Document Type

Article

Publication Date

2006

Center/Program

Center for Gender & Sexuality Law

Abstract

In this Essay I would like to share some reflections on the politics of same-sex marriage politics. In a very short period of time, this issue has moved to the center of the gay and lesbian rights movement as well as larger mainstream political and legal debates. Some have even argued that this issue affected, if not determined, the outcome of the 2004 presidential election. This, I believe, is rather an overstatement, but I must concede that the issue has gained traction in ways that most of us would not have predicted five years ago. The states of Vermont and Connecticut have enacted Civil Union laws for same-sex couples, the Commonwealth of Massachusetts now allows both same and different sex couples to marry, and, in the last year, trial courts have found unconstitutional the exclusion of same-sex couples from the institution of marriage in New York and California. Spain has now joined some of its fellow EU members in the Rhine Delta by allowing same-sex couples to marry, and the Constitutional Court of South Africa found that the South African Constitution requires that same-sex couples be permitted to marry on terms equal to those made available to different sex couples.' At the same time, Governor Schwarzenegger vetoed the same-sex marriage law in California, courts in Arizona and Indiana rejected constitutional challenges to their marriage laws, an intermediate appellate court in New York reversed a trial court finding that same-sex couples should be permitted to marry, and referenda barring same-sex marriage swept the country in 2004 and 2005 and will, no doubt, continue to do so in 2006. Forty-two states have enacted "little DOMAs,'2 limiting the institution of marriage to one man and one woman. This issue, like so many others in American politics at the present moment, is highly polarized-rarely garnering moderate positions.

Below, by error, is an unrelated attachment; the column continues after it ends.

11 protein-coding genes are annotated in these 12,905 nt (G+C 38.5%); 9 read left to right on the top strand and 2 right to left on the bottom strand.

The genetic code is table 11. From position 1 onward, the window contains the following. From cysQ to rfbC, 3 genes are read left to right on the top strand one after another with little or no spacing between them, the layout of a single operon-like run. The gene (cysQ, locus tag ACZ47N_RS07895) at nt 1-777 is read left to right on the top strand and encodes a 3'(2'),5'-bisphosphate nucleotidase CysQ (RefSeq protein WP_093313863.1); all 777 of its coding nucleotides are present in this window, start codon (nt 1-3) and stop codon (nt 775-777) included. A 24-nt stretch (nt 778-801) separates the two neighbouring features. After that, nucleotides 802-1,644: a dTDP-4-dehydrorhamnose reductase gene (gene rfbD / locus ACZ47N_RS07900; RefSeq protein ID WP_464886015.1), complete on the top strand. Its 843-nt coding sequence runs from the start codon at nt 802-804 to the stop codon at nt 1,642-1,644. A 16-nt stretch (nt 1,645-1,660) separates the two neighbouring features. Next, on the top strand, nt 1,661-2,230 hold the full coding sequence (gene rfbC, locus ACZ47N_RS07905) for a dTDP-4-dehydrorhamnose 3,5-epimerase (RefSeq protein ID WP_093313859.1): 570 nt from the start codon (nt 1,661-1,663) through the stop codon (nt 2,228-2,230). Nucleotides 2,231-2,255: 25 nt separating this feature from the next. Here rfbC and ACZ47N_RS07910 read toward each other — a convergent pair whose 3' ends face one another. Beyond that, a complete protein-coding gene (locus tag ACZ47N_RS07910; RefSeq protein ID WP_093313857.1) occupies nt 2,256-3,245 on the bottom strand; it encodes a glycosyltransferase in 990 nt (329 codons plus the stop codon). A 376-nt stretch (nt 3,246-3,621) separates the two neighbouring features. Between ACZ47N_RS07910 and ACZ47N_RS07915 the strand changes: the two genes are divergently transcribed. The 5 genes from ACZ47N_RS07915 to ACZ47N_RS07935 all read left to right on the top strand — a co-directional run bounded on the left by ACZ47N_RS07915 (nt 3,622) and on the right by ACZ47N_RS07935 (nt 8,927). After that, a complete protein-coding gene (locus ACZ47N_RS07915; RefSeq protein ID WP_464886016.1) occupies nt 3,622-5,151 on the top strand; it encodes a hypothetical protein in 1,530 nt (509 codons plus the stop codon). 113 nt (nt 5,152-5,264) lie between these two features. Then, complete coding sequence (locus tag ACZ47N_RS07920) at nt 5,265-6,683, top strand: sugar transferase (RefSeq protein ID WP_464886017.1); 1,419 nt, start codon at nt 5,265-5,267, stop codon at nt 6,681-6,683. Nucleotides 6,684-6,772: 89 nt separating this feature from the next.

I would like to reflect on this dynamic political, moral, and legal moment-which, I fear, may have shifted again by the time you finish reading this Essay-by offering some thoughts about how and why this particular issue has emerged as the highest of priorities in the gay community, and what might be the costs of such a strategic choice. Just two years ago, in sweeping language, the U.S. Supreme Court found laws that criminalized same-sex sex unconstitutional in Lawrence v. Texas. This decision has been widely referred to in the lesbian and gay legal community as "our Brown," referring to the landmark 1954 desegregation decision Brown v. Board of Education. By this, of course, it is meant that Lawrence would usher in a civil rights revolution for gay men and lesbians in a fashion equivalent to the civil rights movement inaugurated by Brown.

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